letter of 24th May 2012 to the chair, did you mislead the


committee? There's a proprocess being taken


forward by the committee at the moment. There were a number of


submissions made last Thursday. There'll be further submissions made


this Thursday. I'm due to come to the committee later on in the month


of December, I think it's the 12th December, and at that point, I will


in fact be giving a submission to the committee. I think it would be


wrong and premature to address until I have the courtesy of giving that


to the committee. It's a very simple question to the


member, dishe mislead the committee. Why did you instruck a civil servant


to change the content of that letter? I don't know if the member


has difficulty understanding plain English, but I simply said there in


response to the first point that I would make the information available


to the committee on the 12th December when I go to the committee


and I intend, in response to your second question, to give the answer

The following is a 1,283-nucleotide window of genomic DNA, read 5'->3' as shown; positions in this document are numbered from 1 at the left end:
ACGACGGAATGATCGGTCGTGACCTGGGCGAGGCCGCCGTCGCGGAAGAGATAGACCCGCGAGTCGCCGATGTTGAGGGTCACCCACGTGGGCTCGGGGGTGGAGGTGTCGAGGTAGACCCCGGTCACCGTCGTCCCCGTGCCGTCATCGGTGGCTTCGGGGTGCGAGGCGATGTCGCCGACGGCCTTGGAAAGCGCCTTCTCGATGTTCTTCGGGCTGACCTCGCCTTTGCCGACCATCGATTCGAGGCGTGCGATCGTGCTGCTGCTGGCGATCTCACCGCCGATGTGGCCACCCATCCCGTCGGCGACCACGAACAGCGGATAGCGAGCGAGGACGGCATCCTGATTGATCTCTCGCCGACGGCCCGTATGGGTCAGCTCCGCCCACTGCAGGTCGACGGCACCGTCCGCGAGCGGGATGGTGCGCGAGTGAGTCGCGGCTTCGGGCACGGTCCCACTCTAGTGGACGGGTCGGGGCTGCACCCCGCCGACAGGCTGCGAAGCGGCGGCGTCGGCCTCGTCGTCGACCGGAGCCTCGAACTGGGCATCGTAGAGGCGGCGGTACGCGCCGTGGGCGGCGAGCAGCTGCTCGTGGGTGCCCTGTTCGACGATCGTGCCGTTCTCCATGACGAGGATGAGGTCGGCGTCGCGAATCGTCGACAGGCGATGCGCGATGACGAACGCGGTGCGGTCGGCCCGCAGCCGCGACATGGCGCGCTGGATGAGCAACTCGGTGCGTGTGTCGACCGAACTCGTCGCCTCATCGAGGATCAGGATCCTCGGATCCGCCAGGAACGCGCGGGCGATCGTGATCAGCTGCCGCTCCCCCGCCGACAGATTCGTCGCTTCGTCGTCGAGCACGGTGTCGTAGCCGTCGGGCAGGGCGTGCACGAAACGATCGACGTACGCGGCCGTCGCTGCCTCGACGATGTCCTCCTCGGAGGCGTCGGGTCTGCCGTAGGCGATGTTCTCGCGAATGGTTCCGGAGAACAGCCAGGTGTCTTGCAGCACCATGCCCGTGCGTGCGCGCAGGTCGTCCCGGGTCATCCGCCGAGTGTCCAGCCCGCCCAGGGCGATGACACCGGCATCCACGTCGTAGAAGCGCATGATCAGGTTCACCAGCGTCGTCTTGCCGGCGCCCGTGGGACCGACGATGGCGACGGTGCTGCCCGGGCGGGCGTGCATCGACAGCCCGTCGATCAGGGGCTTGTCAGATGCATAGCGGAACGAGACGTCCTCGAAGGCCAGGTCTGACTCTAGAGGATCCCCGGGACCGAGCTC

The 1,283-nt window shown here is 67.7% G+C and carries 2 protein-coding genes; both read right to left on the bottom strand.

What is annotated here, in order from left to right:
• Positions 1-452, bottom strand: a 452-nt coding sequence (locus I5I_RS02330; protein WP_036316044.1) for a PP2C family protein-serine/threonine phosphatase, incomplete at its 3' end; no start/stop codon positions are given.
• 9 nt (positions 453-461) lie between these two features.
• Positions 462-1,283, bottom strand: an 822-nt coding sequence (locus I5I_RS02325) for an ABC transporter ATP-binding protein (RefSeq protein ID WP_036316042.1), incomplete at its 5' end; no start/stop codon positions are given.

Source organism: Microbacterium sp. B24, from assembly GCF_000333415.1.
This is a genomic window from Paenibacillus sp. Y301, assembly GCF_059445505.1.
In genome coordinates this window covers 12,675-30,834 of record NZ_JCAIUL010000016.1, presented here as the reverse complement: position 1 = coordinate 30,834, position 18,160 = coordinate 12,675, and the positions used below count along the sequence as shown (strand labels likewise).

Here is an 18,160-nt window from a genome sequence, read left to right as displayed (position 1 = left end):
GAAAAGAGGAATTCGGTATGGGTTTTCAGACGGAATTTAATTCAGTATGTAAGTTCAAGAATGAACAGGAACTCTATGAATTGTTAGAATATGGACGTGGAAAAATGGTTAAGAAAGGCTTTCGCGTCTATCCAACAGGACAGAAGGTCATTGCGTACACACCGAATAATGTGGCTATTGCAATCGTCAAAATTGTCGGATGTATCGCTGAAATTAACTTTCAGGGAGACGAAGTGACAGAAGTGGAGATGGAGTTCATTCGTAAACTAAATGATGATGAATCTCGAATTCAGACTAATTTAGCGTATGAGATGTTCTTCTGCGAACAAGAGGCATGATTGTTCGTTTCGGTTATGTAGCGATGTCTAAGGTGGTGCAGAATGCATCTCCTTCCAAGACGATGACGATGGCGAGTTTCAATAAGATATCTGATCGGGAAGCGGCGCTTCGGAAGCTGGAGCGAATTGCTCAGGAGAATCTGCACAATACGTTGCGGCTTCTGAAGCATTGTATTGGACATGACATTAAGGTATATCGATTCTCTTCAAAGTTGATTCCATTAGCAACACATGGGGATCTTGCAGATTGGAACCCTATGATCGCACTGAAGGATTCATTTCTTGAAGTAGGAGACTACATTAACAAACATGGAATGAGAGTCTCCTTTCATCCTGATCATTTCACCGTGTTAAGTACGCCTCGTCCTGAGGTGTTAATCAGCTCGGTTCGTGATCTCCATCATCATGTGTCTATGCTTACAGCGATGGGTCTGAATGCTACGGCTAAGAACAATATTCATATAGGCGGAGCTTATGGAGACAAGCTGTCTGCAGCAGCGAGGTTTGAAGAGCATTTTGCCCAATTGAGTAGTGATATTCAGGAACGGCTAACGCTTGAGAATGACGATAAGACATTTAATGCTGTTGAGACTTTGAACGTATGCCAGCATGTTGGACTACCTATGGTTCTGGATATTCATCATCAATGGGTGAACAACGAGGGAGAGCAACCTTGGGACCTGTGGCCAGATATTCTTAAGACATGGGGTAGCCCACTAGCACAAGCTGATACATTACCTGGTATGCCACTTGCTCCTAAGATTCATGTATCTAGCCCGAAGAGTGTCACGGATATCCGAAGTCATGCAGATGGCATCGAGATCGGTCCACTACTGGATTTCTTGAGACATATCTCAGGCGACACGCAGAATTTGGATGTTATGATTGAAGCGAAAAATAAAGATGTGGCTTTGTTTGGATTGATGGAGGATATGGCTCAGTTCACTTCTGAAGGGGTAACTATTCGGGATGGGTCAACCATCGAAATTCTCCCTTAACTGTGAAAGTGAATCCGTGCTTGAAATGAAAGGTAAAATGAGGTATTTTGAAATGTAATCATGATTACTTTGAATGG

to that in due course as well. Very simple answer will be given on the


12st deaths and I would ask the member to have a bit of patience --


12th December. Do you have any concerns that delays to the welfare


reform Bill will place his department's ability to administer


and provide benefits to the most vulnerable at risk? The member makes


a very important point here. One that has been largely overlooked in


general comment and in particular in the media. Because when we talk


about welfare reform and delays, we tend to think in terms of the recent


visit by Mike Pinning and the point he made by way of financial